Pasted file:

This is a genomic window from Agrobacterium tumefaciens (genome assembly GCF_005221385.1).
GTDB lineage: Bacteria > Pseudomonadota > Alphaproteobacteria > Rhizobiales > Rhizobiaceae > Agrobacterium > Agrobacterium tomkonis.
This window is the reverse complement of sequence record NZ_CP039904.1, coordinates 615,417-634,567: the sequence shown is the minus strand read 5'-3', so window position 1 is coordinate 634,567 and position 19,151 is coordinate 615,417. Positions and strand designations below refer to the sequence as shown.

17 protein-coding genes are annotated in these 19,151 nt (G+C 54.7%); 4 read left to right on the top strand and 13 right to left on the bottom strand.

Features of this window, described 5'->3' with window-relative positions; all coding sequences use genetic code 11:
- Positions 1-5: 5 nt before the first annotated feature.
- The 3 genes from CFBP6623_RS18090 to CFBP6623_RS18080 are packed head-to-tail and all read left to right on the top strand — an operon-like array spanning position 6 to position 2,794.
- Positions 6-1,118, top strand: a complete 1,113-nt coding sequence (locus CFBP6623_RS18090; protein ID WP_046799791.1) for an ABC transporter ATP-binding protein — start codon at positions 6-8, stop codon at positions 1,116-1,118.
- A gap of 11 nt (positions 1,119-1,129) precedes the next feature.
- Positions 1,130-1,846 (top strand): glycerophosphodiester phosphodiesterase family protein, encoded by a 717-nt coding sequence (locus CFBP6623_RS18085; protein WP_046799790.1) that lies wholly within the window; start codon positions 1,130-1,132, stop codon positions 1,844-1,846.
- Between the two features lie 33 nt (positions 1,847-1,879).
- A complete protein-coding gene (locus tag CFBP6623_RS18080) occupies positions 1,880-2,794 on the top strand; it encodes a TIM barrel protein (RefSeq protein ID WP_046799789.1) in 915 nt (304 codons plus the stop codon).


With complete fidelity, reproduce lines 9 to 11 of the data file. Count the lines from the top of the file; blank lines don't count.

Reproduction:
- A gap of 11 nt (positions 1,119-1,129) precedes the next feature.
- Positions 1,130-1,846 (top strand): glycerophosphodiester phosphodiesterase family protein, encoded by a 717-nt coding sequence (locus CFBP6623_RS18085; protein WP_046799790.1) that lies wholly within the window; start codon positions 1,130-1,132, stop codon positions 1,844-1,846.
- Between the two features lie 33 nt (positions 1,847-1,879).